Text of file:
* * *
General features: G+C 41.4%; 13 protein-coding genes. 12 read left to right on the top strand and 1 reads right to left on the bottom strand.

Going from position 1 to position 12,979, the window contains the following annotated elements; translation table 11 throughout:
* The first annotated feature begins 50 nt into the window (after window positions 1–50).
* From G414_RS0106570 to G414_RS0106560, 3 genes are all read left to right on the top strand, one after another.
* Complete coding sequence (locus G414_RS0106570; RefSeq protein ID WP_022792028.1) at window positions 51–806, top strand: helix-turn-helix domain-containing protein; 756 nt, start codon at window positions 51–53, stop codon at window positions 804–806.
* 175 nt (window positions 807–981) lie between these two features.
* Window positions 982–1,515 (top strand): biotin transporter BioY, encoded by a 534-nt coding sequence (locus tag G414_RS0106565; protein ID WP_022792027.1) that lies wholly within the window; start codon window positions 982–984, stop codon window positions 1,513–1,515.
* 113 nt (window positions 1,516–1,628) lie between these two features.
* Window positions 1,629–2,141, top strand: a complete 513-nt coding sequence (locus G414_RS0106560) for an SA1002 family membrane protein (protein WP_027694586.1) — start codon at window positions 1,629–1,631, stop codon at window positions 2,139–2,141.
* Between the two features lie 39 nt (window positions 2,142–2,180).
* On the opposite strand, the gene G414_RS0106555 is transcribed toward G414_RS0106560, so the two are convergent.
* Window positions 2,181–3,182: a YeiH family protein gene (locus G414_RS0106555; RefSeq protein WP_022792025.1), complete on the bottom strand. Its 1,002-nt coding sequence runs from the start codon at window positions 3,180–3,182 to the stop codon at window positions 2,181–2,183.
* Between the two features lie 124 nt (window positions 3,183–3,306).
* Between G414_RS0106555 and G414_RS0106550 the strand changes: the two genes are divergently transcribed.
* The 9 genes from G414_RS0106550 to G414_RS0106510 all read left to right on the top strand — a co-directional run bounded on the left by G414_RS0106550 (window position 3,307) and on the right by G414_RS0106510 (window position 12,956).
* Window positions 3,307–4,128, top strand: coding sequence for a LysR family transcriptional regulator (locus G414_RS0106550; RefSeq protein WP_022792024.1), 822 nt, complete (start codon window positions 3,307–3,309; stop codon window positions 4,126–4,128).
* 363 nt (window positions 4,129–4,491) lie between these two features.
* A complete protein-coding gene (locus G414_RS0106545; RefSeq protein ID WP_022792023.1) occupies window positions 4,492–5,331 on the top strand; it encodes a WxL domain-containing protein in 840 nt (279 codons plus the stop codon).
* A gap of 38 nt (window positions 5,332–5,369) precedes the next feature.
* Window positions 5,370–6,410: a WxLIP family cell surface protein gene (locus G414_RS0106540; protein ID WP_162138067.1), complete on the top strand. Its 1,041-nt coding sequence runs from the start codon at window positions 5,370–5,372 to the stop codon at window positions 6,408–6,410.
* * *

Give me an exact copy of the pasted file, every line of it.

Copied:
General features: G+C 41.4%; 13 protein-coding genes. 12 read left to right on the top strand and 1 reads right to left on the bottom strand.

Going from position 1 to position 12,979, the window contains the following annotated elements; translation table 11 throughout:
* The first annotated feature begins 50 nt into the window (after window positions 1–50).
* From G414_RS0106570 to G414_RS0106560, 3 genes are all read left to right on the top strand, one after another.
* Complete coding sequence (locus G414_RS0106570; RefSeq protein ID WP_022792028.1) at window positions 51–806, top strand: helix-turn-helix domain-containing protein; 756 nt, start codon at window positions 51–53, stop codon at window positions 804–806.
* 175 nt (window positions 807–981) lie between these two features.
* Window positions 982–1,515 (top strand): biotin transporter BioY, encoded by a 534-nt coding sequence (locus tag G414_RS0106565; protein ID WP_022792027.1) that lies wholly within the window; start codon window positions 982–984, stop codon window positions 1,513–1,515.
* 113 nt (window positions 1,516–1,628) lie between these two features.
* Window positions 1,629–2,141, top strand: a complete 513-nt coding sequence (locus G414_RS0106560) for an SA1002 family membrane protein (protein WP_027694586.1) — start codon at window positions 1,629–1,631, stop codon at window positions 2,139–2,141.
* Between the two features lie 39 nt (window positions 2,142–2,180).
* On the opposite strand, the gene G414_RS0106555 is transcribed toward G414_RS0106560, so the two are convergent.
* Window positions 2,181–3,182: a YeiH family protein gene (locus G414_RS0106555; RefSeq protein WP_022792025.1), complete on the bottom strand. Its 1,002-nt coding sequence runs from the start codon at window positions 3,180–3,182 to the stop codon at window positions 2,181–2,183.
* Between the two features lie 124 nt (window positions 3,183–3,306).
* Between G414_RS0106555 and G414_RS0106550 the strand changes: the two genes are divergently transcribed.
* The 9 genes from G414_RS0106550 to G414_RS0106510 all read left to right on the top strand — a co-directional run bounded on the left by G414_RS0106550 (window position 3,307) and on the right by G414_RS0106510 (window position 12,956).
* Window positions 3,307–4,128, top strand: coding sequence for a LysR family transcriptional regulator (locus G414_RS0106550; RefSeq protein WP_022792024.1), 822 nt, complete (start codon window positions 3,307–3,309; stop codon window positions 4,126–4,128).
* 363 nt (window positions 4,129–4,491) lie between these two features.
* A complete protein-coding gene (locus G414_RS0106545; RefSeq protein ID WP_022792023.1) occupies window positions 4,492–5,331 on the top strand; it encodes a WxL domain-containing protein in 840 nt (279 codons plus the stop codon).
* A gap of 38 nt (window positions 5,332–5,369) precedes the next feature.
* Window positions 5,370–6,410: a WxLIP family cell surface protein gene (locus G414_RS0106540; protein ID WP_162138067.1), complete on the top strand. Its 1,041-nt coding sequence runs from the start codon at window positions 5,370–5,372 to the stop codon at window positions 6,408–6,410.